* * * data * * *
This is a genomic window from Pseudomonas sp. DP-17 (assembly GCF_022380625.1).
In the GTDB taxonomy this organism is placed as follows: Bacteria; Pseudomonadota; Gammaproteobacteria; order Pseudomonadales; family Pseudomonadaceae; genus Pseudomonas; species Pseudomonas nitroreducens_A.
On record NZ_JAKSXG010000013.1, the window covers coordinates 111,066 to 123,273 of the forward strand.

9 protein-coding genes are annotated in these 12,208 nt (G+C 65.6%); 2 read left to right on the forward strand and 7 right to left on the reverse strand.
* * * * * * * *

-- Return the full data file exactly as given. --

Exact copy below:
This is a genomic window from Pseudomonas sp. DP-17 (assembly GCF_022380625.1).
In the GTDB taxonomy this organism is placed as follows: Bacteria; Pseudomonadota; Gammaproteobacteria; order Pseudomonadales; family Pseudomonadaceae; genus Pseudomonas; species Pseudomonas nitroreducens_A.
On record NZ_JAKSXG010000013.1, the window covers coordinates 111,066 to 123,273 of the forward strand.

9 protein-coding genes are annotated in these 12,208 nt (G+C 65.6%); 2 read left to right on the forward strand and 7 right to left on the reverse strand.